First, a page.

Good grief day takes place annually on 26 November. Good Grief is one of the main catchphrases of the cartoon character Charlie Brown and Good Grief day celebrates the anniversary of the birth of Cartoonist Charles M. Schultz who created the comic strip Peanuts and the character of Charlie Brown. Charles M.Schultz was Born in Minneapolis, Minnesota 26 November 1922 and grew up in Saint Paul. His uncle called him “Sparky” after the horse Spark Plug in Billy DeBeck’s comic strip, Barney Google. Schulz loved drawing and sometimes drew his family dog, Spike, who ate unusual things, such as pins and tacks. In 1937, Schulz drew a picture of Spike and sent it to Ripley’s Believe It or Not!; his drawing appeared in Robert Ripley’s syndicated panel, captioned, “A hunting dog that eats pins, tacks, and razor blades is owned by C. F. Schulz, St. Paul, Minn.” and “Drawn by ‘Sparky'” (C.F. was his father, Carl Fred Schulz).
Schulz attended Richards Gordon Elementary School in Saint Paul, where he skipped two half-grades. He became a shy, timid teenager, perhaps as a result of being the youngest in his class at Central High School. One well-known episode in his high school life was the rejection of his drawings by his high school yearbook, which he referred to in Peanuts years later, when he had Lucy ask Charlie Brown to sign a picture he drew of a horse, only to then say it was a prank. A five-foot-tall statue of Snoopy was placed in the school’s main office 60 years later.
In February 1943, Schulz’s mother Dena died after a long illness. At the time of her death, he had only recently been made aware that she suffered from cancer. Schulz had by all accounts been very close to his mother and her death had a big effect on him, Schulz was drafted into the United States Army And served as a staff sergeant with the 20th Armored Division in Europe during World War II, as a squad leader on a .50 caliber machine gun team. His unit saw combat only at the very end of the war. Schulz said he had one opportunity to fire his machine gun but forgot to load it. He said that the German soldier he could have fired at willingly surrendered. Years later, Schulz proudly spoke of his wartime service. In 1945, Schulz returned to Minneapolis. He did lettering for a Roman Catholic comic magazine, Timeless Topix, and took a job at Art Instruction, Inc., reviewing and grading lessons submitted by students. Schulz took a correspondence course from the school before he was drafted. He worked at the school for several years while developing his career as a comic creator until he was making enough money to do that full-time.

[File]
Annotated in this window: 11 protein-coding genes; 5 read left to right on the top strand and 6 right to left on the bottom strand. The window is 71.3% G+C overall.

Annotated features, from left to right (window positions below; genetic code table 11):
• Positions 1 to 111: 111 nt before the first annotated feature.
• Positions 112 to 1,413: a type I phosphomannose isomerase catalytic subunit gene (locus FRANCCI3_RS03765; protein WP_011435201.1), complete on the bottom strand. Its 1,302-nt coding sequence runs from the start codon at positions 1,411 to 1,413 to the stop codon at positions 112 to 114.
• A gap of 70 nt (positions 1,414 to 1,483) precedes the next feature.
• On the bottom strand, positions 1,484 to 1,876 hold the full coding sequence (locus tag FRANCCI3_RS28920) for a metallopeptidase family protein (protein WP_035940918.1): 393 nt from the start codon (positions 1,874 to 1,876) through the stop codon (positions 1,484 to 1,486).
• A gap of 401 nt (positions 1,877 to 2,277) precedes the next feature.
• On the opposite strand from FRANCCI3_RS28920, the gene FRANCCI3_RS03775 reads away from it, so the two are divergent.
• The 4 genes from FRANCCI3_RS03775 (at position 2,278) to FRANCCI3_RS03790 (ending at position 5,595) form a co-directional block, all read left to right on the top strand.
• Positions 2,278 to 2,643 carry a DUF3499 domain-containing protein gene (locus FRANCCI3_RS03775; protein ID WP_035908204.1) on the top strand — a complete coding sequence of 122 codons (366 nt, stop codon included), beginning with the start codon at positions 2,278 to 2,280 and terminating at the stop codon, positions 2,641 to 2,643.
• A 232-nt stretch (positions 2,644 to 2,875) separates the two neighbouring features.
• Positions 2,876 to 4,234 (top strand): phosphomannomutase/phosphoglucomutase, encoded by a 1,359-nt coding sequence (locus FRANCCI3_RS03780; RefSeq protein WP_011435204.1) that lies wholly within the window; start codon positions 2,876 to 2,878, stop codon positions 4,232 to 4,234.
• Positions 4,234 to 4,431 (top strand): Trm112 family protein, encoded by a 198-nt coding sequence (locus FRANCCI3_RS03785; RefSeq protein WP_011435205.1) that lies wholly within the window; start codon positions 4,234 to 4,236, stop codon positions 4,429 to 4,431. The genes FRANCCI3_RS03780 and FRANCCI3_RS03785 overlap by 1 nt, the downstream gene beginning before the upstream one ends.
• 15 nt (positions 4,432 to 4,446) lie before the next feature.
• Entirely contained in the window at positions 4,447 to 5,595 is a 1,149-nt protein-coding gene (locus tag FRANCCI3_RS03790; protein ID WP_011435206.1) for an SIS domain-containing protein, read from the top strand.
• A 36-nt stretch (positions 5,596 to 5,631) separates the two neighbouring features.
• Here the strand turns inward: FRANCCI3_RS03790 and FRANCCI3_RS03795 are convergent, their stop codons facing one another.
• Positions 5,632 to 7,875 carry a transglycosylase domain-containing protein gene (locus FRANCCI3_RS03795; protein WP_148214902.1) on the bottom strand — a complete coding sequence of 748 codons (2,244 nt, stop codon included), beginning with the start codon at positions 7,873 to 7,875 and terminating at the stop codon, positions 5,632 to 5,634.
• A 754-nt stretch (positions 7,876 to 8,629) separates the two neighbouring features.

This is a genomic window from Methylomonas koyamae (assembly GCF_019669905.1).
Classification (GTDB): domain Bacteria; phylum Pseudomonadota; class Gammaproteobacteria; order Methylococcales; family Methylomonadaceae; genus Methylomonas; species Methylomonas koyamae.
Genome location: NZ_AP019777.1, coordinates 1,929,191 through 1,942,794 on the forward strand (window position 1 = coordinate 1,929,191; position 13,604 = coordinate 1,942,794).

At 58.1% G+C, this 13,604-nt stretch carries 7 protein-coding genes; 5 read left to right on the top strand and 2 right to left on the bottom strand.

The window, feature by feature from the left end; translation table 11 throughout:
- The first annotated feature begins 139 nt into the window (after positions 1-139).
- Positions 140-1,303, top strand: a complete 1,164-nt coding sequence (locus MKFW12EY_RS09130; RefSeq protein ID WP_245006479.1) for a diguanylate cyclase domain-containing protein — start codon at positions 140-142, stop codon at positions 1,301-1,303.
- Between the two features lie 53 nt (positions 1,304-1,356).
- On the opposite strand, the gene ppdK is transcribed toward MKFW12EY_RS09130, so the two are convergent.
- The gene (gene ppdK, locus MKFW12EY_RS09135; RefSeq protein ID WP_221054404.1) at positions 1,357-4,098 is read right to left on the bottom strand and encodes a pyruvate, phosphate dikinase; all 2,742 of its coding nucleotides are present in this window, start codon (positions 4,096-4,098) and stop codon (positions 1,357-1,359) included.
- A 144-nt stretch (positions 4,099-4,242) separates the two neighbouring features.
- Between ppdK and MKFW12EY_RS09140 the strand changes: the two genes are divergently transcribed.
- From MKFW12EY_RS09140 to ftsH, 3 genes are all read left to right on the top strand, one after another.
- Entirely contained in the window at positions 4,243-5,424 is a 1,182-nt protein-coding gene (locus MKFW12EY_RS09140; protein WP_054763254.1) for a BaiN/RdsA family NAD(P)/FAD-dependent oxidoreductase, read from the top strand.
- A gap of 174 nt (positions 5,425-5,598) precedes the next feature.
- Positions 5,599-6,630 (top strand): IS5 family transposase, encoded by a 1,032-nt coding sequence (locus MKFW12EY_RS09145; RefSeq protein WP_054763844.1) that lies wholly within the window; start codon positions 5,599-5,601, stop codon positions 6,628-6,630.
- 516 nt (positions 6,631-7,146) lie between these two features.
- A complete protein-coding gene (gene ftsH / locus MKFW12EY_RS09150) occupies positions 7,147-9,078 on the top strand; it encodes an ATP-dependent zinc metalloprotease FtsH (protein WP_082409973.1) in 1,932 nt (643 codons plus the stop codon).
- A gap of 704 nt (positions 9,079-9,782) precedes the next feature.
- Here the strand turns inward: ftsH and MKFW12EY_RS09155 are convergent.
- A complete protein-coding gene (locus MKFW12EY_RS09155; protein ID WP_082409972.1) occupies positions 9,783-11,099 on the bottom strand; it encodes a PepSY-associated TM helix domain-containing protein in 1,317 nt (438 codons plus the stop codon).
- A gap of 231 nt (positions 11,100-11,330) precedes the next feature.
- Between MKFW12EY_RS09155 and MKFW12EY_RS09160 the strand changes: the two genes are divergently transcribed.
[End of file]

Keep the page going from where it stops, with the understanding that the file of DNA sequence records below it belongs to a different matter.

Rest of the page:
Schulz’s first group of regular cartoons, a weekly series of one-panel jokes called Li’l Folks, was published from June 1947 to January 1950 in the St. Paul Pioneer Press, with Schulz usually doing four one-panel drawings per issue. It was in Li’l Folks that Schulz first used the name Charlie Brown for a character, although he applied the name in four gags to three different boys as well as one buried in sand. The series also had a dog that looked much like Snoopy. In 1948, Schulz sold his first one-panel drawing to The Saturday Evening Post; within the next two years, a total of 17 untitled drawings by Schulz were published in the Post, simultaneously with his work for the Pioneer Press. Around the same time, he tried to have Li’l Folks syndicated through the Newspaper Enterprise Association, however Li’l Folks was dropped from the Pioneer Press in January 1950. So Schulz approached United Feature Syndicate with the one-panel series Li’l Folks, and the syndicate became interested. By that time Schulz had also developed a comic strip, usually using four panels rather than one, and to Schulz’s delight, the syndicate preferred that version.